Back then, patients were given two-litres of wine a day and many paid for their care by leaving parcels of land, mainly vineyards to the hospital.
Today, the cellars produce some 150,000 bottles a year, quality stuff, and a steal at only around 8 Euro a bottle. Staff will show you one barrel that contains what is reputed to be the oldest wine on earth, dating from 1472.
Not far from Strasbourg is Colmar which calls itself the “capital of Alsatian wine”. It was the last town in France to be freed after the 2nd World War in 1945, and it’s just about the prettiest place you’ll see.
Known as ‘Little Venice’, it has a well-preserved Old Town and on each side of the Lauch River that winds its way through the city are fairytale, multi-storey, half-timbered houses built centuries ago, all beautifully kept with flower baskets hanging from the walls.
In the French Quarter, I passed the wonderfully-named Romantik Hotel, don’t you just love it? I had to take a peek inside to see if it lived up to its name.
They’re only 30-rooms, each tastefully decorated and its L’Echevin restaurant serves local delicacies such as German snails and French calf which you can eat outside on the terrace overlooking the canal.
The staff can organise bikes which is a great way to explore this ancient city, and with rooms from just 115 Euro per night, it’s not out of reach.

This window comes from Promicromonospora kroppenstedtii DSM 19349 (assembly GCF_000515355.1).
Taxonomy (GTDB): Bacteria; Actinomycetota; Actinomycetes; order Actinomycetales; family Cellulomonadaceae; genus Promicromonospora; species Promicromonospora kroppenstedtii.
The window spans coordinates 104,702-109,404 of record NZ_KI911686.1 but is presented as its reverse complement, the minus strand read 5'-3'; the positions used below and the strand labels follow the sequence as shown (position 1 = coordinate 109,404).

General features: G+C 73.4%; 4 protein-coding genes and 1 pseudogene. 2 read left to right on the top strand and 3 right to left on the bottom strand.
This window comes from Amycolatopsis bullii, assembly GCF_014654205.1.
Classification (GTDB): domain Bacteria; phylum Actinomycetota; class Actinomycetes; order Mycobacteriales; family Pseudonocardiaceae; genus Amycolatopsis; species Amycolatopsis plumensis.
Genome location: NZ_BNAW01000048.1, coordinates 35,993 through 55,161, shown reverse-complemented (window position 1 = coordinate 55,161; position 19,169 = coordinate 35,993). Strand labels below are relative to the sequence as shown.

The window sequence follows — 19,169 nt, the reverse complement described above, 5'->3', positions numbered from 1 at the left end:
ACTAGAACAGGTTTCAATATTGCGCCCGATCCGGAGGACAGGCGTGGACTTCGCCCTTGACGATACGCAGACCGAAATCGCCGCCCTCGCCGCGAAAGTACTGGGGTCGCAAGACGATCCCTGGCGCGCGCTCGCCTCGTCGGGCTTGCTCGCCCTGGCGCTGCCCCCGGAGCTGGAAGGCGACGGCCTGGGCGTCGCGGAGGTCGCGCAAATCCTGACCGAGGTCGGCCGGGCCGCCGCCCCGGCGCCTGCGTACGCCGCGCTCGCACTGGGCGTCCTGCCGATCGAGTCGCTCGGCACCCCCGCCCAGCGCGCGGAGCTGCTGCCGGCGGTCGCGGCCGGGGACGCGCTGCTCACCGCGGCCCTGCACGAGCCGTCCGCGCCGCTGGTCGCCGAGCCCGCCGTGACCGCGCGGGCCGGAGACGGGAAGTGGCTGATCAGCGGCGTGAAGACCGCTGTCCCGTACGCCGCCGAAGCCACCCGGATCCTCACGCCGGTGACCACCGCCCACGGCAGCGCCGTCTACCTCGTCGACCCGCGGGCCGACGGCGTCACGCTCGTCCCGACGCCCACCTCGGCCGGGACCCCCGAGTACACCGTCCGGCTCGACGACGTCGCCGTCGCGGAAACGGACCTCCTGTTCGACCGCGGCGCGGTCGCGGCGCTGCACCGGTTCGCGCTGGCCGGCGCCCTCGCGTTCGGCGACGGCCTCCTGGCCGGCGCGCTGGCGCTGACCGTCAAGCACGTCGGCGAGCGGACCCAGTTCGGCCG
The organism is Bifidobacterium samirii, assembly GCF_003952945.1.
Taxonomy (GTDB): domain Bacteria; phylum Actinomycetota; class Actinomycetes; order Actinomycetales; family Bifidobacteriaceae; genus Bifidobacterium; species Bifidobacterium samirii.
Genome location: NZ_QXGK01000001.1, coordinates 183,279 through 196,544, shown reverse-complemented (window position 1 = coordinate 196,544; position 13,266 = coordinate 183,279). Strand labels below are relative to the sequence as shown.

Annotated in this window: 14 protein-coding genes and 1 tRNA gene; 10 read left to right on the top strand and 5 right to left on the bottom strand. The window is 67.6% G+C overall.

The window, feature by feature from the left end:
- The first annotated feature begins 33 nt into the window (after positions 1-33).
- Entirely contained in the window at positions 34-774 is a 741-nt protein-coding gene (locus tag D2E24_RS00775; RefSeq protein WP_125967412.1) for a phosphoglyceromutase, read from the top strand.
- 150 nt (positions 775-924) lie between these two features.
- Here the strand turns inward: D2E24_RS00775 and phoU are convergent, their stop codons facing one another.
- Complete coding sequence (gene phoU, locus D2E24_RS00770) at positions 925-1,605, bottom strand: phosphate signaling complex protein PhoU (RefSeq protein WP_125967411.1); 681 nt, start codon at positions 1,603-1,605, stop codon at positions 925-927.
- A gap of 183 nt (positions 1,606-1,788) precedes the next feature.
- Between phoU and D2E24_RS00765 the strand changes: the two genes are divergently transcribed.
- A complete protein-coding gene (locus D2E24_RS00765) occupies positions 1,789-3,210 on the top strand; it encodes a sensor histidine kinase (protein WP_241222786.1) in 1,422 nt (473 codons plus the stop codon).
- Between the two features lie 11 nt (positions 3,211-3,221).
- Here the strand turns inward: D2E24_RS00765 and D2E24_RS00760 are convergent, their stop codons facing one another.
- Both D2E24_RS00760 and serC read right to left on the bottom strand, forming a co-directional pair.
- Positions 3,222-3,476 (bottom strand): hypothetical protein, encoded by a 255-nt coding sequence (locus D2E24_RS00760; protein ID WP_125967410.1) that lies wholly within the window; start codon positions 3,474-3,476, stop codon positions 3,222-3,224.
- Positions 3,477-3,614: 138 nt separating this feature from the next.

Colmar’s most famous son is Frederric Bartholdi who conceived and designed the Statue of Liberty, a 12-metre high replica greets you on the outskirts of the town, while his memory is treasured by his Museum which is in the house where he was born in the Old Town.
Here, you’ll find the original drawings for the Statue of Liberty.
Nearby is Unterlinden Museum which attracts over 200,000 visitors a year who come to see the impressive collection of art from the Middle Ages to modern today.
Eating in Alsace, expect a combination of German hearty fare, fused with the elegance of French cuisine.
One of the main dishes is Choucroute, consisting of cabbage, pork, spicy sausages, smoked meats and bacon, while Pate de foie gras, or goose liver pate is another favourite, and then there’s Baeckeoffe, a combo of marinated beef and lamb cooked slowly with potatoes, veggies and spices.
Accommodation in Alsace ranges from boutique and chain hotels to guest houses and B&Bs. 2-Star hotels cost from 60-70 Euro a night, 3-Star from 70-110 Euro a night and 4-Star 110-160 Euro a night.
**** If travelling from Paris to Strasbourg, don’t fly – it’s just too much of a hassle – take the high-speed TGV train, you’ll be there in just over two hours.
Trains depart daily from the centre of Paris, which means you don’t have to travel all the way to the airport, then go through security and waste time hanging around waiting to board your flight.
On the TGV, you’ll sit back in comfort and gaze out of panoramic windows at the stunning French countryside and pretty rural villages.
My TGV arrived on time in Strasbourg, right in the city centre and a taxi took me to my hotel in minutes - no wonder train travel in Europe is so popular.
To book, contact Rail Europe: www.raileurope.com.au
Or see your travel agent.
More information: www.tourism-alsace.com
Images as supplied from Alsace Tourism. Credits applied.
The writer was a guest of Alsace Tourism.